Since the first family actually lives in the White House, I wondered how I would feel if I was hosting a grand evening inside this historical home. I really wanted everyone—especially the guests of honor—to feel welcomed and to have a good time. A bread course had never been served before at the White House state dinner, but I chose bread as the first course because I knew people would be coming from different parts of the country and from around the world. I thought it would be very symbolic to have everyone breaking bread together. So, we served cornbread, chutneys, naan and sambals.
The rest of the meal consisted of lentil soup, salad with an Indian mustard vinaigrette, basmati rice with greens and tomato chutney and prawns cooked in a light curry sauce. It was spicy, so it tasted authentic and flavorful!
All in all, this dinner was a huge success. For two hours, it felt like I was on an adrenaline rush, as if I had been running the whole time.
After the dinner, the entire cooking team was going to get the opportunity to meet the president and the first lady. I remember feeling very excited. As an immigrant who became a United States citizen, I just felt so much pride for the president when I watched him being sworn in.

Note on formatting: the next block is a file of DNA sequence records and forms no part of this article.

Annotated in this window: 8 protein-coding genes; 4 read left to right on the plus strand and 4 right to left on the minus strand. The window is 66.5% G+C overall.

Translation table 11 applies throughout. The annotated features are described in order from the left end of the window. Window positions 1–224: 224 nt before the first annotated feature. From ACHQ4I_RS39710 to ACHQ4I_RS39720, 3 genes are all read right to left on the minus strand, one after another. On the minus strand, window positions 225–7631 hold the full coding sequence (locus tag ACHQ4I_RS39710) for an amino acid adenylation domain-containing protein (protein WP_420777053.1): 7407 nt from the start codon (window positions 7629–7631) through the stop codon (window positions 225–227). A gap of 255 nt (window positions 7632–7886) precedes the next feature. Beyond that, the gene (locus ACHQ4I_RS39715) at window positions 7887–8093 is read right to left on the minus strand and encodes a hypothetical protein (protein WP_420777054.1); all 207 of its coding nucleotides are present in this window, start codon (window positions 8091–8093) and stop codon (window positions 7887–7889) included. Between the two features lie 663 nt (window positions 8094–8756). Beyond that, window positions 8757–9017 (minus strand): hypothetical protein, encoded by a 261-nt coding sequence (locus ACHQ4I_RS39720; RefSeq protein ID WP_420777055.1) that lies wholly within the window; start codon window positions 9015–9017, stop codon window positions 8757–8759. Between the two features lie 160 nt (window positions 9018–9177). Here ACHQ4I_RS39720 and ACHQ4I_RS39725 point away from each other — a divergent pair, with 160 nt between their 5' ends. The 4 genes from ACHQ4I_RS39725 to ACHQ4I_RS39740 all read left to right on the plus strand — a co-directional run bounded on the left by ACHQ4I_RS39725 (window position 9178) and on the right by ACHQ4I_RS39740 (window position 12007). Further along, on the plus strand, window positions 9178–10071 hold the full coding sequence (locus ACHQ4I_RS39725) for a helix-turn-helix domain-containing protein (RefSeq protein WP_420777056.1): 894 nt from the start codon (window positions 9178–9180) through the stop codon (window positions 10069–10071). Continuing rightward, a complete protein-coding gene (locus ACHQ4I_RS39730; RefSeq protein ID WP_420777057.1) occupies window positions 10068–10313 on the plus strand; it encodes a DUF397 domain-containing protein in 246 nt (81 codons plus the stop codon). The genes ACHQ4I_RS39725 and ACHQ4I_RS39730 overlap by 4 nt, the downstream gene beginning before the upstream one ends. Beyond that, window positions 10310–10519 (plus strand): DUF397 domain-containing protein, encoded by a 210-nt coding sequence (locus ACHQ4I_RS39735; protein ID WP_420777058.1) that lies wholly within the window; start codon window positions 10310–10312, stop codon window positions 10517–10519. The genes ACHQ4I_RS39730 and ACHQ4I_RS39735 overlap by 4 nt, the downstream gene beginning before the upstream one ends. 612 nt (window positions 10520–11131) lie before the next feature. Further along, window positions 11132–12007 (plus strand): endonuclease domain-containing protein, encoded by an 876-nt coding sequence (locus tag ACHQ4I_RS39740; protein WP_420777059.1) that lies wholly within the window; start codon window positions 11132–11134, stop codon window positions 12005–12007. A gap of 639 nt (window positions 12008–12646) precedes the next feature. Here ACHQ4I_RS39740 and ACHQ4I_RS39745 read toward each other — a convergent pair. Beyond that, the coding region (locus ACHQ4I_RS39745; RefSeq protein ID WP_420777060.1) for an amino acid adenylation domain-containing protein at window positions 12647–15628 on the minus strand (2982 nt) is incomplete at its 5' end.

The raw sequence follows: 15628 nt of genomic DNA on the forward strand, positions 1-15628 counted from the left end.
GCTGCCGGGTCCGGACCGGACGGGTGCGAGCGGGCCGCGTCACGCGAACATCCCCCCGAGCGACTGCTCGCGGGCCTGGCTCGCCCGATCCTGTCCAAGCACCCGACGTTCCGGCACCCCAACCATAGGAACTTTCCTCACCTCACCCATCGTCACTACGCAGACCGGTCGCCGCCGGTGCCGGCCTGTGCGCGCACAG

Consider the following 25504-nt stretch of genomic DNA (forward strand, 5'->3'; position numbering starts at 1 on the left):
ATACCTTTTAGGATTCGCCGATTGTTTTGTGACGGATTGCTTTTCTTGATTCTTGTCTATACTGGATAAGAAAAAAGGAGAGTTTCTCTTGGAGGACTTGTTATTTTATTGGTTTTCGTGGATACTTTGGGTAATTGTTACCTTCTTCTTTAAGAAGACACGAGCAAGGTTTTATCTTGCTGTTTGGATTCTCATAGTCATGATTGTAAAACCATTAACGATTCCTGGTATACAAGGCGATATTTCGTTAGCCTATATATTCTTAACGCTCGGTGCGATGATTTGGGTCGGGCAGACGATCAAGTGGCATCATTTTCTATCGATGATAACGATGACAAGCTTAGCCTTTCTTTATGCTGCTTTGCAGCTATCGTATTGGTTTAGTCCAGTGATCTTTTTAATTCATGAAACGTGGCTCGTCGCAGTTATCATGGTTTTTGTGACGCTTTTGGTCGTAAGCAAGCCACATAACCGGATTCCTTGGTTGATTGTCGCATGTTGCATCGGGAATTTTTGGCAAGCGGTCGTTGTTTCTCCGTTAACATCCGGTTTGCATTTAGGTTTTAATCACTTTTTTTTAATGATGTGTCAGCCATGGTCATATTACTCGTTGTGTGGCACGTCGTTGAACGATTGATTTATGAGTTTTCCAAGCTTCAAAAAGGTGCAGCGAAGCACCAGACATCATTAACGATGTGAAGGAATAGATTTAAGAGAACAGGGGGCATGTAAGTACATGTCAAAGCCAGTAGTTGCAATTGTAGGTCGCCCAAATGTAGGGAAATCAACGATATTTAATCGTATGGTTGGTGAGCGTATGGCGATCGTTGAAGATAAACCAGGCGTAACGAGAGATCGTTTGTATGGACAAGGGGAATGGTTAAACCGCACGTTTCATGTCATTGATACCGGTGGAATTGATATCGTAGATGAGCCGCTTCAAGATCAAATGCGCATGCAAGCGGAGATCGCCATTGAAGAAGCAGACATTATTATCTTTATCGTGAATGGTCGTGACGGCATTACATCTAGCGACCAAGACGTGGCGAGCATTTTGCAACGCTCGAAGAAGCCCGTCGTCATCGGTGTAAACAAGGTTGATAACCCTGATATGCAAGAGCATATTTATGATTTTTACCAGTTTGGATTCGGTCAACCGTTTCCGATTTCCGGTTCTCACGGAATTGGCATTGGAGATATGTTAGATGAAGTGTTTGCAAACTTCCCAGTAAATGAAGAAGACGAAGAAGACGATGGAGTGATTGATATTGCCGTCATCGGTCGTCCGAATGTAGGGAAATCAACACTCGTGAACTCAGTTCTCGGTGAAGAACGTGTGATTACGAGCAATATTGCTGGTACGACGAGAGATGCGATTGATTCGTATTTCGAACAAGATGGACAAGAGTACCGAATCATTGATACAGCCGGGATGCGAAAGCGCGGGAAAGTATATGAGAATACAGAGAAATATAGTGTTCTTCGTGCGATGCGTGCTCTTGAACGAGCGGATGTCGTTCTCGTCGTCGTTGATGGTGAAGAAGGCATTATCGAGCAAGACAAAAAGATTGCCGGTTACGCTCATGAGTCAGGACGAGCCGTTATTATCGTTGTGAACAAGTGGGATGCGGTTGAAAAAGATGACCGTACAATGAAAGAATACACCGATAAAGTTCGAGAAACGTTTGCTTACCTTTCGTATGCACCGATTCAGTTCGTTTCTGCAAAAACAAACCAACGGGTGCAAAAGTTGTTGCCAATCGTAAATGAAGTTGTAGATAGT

It was after 11 p.m. We knew they were exhausted, but they were going to stop by quickly. They were so warm and very gracious. Michael helped me cook the entire meal and was so excited and tired at the same time that when he met the president and the president asked him a question, he responded, "Yes, chef." That is a term we use when addressing the head of the kitchen, but he said that to the president and we all had a good laugh.
After that, around 30 of us, including Sam, headed to a bar to enjoy some nice, cold beers. We were in such a great mood! We were seated at the bar when CNN came on and showed all the guests that were at the dinner. We all looked at the TV and then laughed. It was just an incredible moment.
It's one of those days that when I look back I will never forget.